Thursday, 21 April 2011

Batman Forever

Val Kilmer phones in this third incarnation of the Batman franchise after Michael Keaton and Tim Burton sensibly jump ship in this hugely inferior sequel.

Tommy Lee Jones (Two Face) and Jim Carrey (The Riddler) mug their way through the film as two of the most annoying supervillains in comic book history whilst attempting to steal the intelligence of Gotham’s citizens through some spurious mind control device.

In the first half an hour Batman attempts to thwart Two Face’s elaborate attempt to steal an enormous bank safe by ripping it from the vault by a chain being pulled by a huge Sikorsky helicopter.

Batman manages to free the safe and whilst hanging from the chain gets dragged through a glass billboard. He manages to climb up and obscure the pilots view with his cape forcing him to crash into the Statue of Liberty (even though this isn’t New York).


A pretty decent explosion and associated fall out but you would expect that from a film that cost $100 million to make.

Relevance to plot

Pretty negligible really as it is more an introduction to Two Face’s crazy criminal escapades rather then a crucial plot point. Is hauling a safe out a bank via helicopter and dragging it half way across the city the work of an evil mastermind or a showboating idiot?

Artistic merit

Joel Schmacher knows his action onions and the scene is handled well although if you look carefully the helicopter itself looks a little model-like.

Exploding helicopter innovation

First helicopter to crash into the Statue of Liberty.


I like the artful way the rotor blades hack into the head as the debris slowly burns its way down the Statue of Liberty’s robes.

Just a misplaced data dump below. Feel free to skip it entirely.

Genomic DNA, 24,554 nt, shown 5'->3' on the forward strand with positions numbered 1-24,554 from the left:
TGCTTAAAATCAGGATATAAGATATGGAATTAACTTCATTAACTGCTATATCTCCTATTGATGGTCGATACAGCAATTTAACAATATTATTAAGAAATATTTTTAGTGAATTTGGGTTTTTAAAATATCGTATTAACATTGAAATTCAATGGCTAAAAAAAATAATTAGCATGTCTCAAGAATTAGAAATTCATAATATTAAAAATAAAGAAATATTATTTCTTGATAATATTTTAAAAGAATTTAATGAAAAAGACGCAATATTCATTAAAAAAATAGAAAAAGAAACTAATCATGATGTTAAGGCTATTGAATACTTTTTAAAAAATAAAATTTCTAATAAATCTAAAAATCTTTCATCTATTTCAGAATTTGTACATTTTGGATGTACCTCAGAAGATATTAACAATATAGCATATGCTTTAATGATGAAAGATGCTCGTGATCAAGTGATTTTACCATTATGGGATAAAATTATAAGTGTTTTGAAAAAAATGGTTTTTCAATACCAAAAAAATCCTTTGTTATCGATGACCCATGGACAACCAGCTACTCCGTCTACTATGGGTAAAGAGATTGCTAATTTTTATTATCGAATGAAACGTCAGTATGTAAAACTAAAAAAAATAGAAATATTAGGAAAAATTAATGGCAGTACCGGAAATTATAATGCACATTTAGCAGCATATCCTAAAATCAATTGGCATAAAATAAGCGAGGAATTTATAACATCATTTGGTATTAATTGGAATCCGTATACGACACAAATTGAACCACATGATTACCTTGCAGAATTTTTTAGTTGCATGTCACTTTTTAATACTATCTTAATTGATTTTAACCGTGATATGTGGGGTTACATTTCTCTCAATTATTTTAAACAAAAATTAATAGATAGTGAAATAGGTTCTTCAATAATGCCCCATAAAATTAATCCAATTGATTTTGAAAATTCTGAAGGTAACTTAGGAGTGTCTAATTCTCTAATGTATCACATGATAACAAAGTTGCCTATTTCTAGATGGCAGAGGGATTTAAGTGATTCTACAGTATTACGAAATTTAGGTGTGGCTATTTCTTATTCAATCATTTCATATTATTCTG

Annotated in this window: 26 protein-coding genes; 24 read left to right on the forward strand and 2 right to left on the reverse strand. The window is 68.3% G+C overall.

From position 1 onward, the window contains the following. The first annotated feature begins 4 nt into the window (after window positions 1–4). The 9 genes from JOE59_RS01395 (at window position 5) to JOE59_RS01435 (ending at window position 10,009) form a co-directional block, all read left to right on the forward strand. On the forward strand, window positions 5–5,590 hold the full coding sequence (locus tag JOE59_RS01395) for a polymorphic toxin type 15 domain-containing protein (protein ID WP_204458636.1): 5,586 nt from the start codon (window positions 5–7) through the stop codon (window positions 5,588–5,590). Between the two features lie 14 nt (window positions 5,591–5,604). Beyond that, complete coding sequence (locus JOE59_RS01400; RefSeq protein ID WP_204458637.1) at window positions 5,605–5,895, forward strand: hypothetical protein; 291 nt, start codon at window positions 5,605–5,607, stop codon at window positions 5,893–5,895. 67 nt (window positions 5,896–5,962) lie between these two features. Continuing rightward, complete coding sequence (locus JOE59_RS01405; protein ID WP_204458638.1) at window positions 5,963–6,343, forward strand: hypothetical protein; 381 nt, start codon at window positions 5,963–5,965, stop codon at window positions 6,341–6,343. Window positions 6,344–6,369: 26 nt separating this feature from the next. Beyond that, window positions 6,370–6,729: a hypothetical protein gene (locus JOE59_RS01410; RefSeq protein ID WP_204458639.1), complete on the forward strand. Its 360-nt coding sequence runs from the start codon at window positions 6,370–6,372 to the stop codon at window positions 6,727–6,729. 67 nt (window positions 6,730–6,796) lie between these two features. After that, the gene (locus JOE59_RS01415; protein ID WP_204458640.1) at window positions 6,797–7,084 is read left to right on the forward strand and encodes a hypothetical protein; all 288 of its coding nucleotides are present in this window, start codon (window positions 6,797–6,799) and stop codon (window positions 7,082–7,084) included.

Its rather unclear how Two Face escapes from the burning depris and a 500ft fall with no superpowers to speak of apart from the ability to toss a coin and act like an inferior version of the Joker.

Review by: Neon Messiah

Still want more? Then listen to the Exploding Helicopter podcast episode on Batman Forever. Find it on iTunes, YourListen, Podomatic or Stitcher.

Friday, 1 April 2011

Exit Wounds

Steven Seagal is unconventionally cast as a maverick cop consigned to a unruly precinct after one act of insubordination too far.

The opening 10 minutes document Whispering Steve’s fall from grace. After a public speaking engagement the US Vice President’s convoy is attacked. When the Secret Service response proves ineffectual, Big Seagal steps in to save the Veep.

A typically alloy crunching car chase and bullet zinging shoot ‘em up follows. Alongside a pair of gun wielding motorcyclists, the villains also have use of a helicopter complete with machine gunner. Intriguingly the helicopter has an acid house smiley painted on the side.

As a respected blues artist Seagal takes great displeasure at this visible reminder of how E'd up, glo-stick wielding, dance music fans killed blues-based guitar music.

Wrestling a machine gun from one of the assailants, Seagal takes careful aim at the helicopter and deploys some precision firing to take out the chopper's fuel tank. The door of the helicopter blows off before a secondary explosion rips through the fuselage and the chopper fully combusts.


A rather uninspiring helicopter explosion. Aside from Steven Seagal's one man war on acid house and precision shooting little imagination been brought to the scene.

Relevance to plot

Any group capable of organising a high level plot to assassinate the US Vice President would easily have the resources to muster a helicopter as part of the plot. However, the rave culture livery seems a rather odd choice for a red neck militia.

Artistic merit

Perfunctory is the highest praise I can summon. Disappointingly so given the production involvement of action movie specialist Joel Silver.

Exploding helicopter innovation

First known destruction of an acid house style helicopter. OK, I'm really struggling here. Pretty much none.

Review by: Jafo